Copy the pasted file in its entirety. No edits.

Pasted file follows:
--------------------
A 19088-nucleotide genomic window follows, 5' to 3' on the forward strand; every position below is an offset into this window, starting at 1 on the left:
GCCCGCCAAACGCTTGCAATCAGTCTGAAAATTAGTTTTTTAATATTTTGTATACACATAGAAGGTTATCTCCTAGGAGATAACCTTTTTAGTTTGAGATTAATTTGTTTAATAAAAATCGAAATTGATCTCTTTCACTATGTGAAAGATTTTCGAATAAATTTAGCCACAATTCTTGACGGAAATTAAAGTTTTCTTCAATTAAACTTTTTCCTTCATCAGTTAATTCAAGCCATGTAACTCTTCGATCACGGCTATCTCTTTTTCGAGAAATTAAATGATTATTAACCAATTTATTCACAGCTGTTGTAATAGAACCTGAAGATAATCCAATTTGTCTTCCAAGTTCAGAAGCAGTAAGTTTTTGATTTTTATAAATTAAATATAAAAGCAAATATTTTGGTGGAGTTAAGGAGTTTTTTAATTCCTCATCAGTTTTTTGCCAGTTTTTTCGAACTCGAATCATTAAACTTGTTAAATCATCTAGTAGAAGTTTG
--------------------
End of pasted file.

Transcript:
A 19088-nucleotide genomic window follows, 5' to 3' on the forward strand; every position below is an offset into this window, starting at 1 on the left:
GCCCGCCAAACGCTTGCAATCAGTCTGAAAATTAGTTTTTTAATATTTTGTATACACATAGAAGGTTATCTCCTAGGAGATAACCTTTTTAGTTTGAGATTAATTTGTTTAATAAAAATCGAAATTGATCTCTTTCACTATGTGAAAGATTTTCGAATAAATTTAGCCACAATTCTTGACGGAAATTAAAGTTTTCTTCAATTAAACTTTTTCCTTCATCAGTTAATTCAAGCCATGTAACTCTTCGATCACGGCTATCTCTTTTTCGAGAAATTAAATGATTATTAACCAATTTATTCACAGCTGTTGTAATAGAACCTGAAGATAATCCAATTTGTCTTCCAAGTTCAGAAGCAGTAAGTTTTTGATTTTTATAAATTAAATATAAAAGCAAATATTTTGGTGGAGTTAAGGAGTTTTTTAATTCCTCATCAGTTTTTTGCCAGTTTTTTCGAACTCGAATCATTAAACTTGTTAAATCATCTAGTAGAAGTTTG